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The Congregational Consulting Group, organized in 2014 by former consultants of the Alban Institute, is a network of independent consultants. We publish PERSPECTIVES for Congregational Leaders—thoughts on topics of interest to leaders of congregations and other purpose-driven organizations. —  Dan Hotchkiss, editor

How do we practice change?

Congregations unavoidably, inescapably, inevitably, unalterably change. Which is really a good thing, of course, or we would still be lighting our sanctuaries with candles and timing our sermons with sundia

Let’s start with some givens:

  • Change is inevitable
  • It’s happening around us all the time as climates and technologies and cultures change
  • It’s happening within us as well–none of us is exactly the same set of cells and experiences today that we were yesterday
  • For a few of us, change is our reason to get up in the morning
  • For most of us, though, change is terrifying and we resist it with all the energy and tenacity and pure mean-spiritedness that we can muster
  • Change is as inevitable in our congregations as it is in our bodies or in our communities because, even if we want our congregation to always stay exactly the same size and be exactly the kind of congregation that it is right now because it is so perfect and so comfortable and so lovely, and we can’t afford anything else anyway–which is surely not, by the way, what God has ever had in mind for any of God’s congregations–we will still have to add new people to replace our current people as they leave or die, and new people mean change.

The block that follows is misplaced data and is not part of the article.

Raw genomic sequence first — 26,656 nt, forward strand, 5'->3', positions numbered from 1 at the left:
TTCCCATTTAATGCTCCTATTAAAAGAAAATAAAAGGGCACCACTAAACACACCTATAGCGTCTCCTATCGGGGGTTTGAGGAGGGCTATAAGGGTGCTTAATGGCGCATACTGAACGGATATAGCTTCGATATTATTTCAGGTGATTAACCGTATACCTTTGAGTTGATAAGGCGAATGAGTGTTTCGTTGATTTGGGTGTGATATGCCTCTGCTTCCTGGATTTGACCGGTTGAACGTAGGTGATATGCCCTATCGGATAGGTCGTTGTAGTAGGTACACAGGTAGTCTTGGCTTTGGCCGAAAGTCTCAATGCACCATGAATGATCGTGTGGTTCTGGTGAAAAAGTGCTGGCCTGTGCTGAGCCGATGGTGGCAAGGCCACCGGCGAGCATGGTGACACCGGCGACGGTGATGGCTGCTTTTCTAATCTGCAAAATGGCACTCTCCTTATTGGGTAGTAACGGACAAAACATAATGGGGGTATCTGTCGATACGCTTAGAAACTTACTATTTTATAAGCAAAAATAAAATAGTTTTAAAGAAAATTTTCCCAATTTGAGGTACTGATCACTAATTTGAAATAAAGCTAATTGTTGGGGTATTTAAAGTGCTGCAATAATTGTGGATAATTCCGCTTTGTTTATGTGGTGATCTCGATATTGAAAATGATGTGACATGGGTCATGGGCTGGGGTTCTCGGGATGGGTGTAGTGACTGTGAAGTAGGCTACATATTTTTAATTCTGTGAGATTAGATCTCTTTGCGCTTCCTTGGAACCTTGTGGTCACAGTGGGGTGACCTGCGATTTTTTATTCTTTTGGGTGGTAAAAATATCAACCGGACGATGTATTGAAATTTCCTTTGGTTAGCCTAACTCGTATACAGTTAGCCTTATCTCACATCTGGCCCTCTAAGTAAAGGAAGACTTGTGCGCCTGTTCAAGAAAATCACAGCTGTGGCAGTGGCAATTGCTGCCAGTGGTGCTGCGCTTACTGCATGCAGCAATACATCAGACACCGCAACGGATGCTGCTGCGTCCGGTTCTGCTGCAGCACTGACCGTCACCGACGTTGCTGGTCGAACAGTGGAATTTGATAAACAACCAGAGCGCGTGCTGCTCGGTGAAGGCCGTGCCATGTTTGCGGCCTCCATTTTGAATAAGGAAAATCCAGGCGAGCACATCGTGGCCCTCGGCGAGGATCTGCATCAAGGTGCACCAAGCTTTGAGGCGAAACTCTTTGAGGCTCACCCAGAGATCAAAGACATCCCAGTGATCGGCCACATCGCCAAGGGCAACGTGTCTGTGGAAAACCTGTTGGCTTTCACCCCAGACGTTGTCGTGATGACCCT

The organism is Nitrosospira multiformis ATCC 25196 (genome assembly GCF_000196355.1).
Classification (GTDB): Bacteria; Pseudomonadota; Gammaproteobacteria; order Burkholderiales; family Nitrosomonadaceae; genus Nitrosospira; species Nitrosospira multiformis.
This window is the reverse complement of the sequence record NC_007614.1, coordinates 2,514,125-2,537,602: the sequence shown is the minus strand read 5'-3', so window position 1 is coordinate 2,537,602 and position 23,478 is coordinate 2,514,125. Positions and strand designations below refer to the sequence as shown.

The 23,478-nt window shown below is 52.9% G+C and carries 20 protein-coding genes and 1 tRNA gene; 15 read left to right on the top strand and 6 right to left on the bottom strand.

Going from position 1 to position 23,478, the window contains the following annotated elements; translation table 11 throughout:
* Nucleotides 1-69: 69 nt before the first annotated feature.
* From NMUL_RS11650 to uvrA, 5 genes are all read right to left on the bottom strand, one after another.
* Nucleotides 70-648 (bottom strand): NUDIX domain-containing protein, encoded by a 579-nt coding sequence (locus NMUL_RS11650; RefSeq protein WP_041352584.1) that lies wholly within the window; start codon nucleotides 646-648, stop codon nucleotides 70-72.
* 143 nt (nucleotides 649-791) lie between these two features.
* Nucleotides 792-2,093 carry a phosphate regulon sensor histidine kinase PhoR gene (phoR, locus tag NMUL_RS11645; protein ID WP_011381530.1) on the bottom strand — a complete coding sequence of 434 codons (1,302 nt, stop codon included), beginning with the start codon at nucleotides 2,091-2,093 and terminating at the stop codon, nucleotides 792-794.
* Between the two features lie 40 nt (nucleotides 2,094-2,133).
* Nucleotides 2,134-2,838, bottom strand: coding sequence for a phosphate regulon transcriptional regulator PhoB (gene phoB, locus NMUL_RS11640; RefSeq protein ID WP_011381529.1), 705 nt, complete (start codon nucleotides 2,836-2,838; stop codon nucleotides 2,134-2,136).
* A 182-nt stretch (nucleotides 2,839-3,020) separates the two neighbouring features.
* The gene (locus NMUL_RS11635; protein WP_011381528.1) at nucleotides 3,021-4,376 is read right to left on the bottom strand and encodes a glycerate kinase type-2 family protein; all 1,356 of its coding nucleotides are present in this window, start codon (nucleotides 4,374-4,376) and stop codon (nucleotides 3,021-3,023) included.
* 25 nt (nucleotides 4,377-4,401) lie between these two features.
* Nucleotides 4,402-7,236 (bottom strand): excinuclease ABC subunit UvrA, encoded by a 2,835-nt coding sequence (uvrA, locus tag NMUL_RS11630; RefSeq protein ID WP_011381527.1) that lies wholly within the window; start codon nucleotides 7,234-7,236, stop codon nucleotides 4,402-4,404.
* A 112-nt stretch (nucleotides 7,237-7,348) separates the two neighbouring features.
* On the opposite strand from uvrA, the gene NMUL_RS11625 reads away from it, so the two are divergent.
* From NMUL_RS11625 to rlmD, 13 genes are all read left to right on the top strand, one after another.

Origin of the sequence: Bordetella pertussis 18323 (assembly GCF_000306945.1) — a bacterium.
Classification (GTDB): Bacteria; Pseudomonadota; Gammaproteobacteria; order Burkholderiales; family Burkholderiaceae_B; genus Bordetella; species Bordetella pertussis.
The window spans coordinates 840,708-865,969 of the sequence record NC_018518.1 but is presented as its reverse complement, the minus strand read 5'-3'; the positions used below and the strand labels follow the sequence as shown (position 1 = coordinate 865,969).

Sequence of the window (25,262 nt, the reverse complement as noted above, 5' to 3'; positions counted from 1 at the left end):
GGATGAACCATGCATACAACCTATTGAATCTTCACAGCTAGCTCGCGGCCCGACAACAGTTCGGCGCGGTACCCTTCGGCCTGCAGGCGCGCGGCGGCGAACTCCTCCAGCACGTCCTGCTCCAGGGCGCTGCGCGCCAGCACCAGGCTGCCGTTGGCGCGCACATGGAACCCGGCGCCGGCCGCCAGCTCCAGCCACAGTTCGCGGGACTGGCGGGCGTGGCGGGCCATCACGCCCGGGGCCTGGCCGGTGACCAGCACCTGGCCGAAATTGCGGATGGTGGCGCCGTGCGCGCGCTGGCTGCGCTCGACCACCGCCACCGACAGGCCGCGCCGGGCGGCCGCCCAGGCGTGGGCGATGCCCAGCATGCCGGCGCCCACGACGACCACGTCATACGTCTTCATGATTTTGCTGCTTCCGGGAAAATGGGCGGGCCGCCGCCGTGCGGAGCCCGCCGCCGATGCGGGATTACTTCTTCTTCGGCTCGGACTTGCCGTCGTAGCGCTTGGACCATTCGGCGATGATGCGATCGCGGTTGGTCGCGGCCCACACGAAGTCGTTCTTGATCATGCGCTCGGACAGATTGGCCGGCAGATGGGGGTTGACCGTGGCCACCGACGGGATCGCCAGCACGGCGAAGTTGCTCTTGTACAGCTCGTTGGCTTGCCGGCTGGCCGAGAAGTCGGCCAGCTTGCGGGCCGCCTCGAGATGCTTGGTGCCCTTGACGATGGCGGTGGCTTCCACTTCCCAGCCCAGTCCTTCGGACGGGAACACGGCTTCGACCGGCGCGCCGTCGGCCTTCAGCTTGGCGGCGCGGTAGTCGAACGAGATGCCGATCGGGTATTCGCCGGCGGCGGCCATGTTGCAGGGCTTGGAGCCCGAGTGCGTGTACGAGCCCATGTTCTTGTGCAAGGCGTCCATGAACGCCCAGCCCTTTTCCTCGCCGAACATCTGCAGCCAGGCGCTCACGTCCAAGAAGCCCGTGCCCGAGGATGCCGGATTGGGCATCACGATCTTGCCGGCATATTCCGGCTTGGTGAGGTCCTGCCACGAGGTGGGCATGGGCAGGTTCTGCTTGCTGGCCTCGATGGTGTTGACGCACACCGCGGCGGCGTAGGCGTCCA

So, given the inevitably of change, how do we make it possible for our congregations to move their furniture around, sing different songs,  change staff, and follow God’s ongoing call to them without coming apart in the process? How do we practice change?


Instead of negotiating a significant change once a decade with anticipatory fear and trembling all around, invite the whole congregation into the effort to get good at this. Talk about it in meetings, write about it in newsletters, have change parties! Invite everyone to come to church wearing something they’ve never worn before! Have sit-in-a-different-place Sunday! Celebrate small changes as much as large ones, because what looks like a small change to you may be unimaginably large to me.


Change needs to be the norm rather than the exception in the life of a congregation. In the same way that Israel understood itself to be always on the move with God, whether in the desert or in exile, we, too, should be always on the move and watching for God as we go. Colors, carpets, pictures on the wall, where the choir sits, when the congregation stands, how the minister preaches, and particularly what the members do with themselves after worship – all of it can change. And not all changes have to be permanent – sometimes we just need to lay down some new pathways in our brains. Wouldn’t it be wonderful if research showed that changing where we sit in the sanctuary on a regular basis is one way of working out our brains as we age?!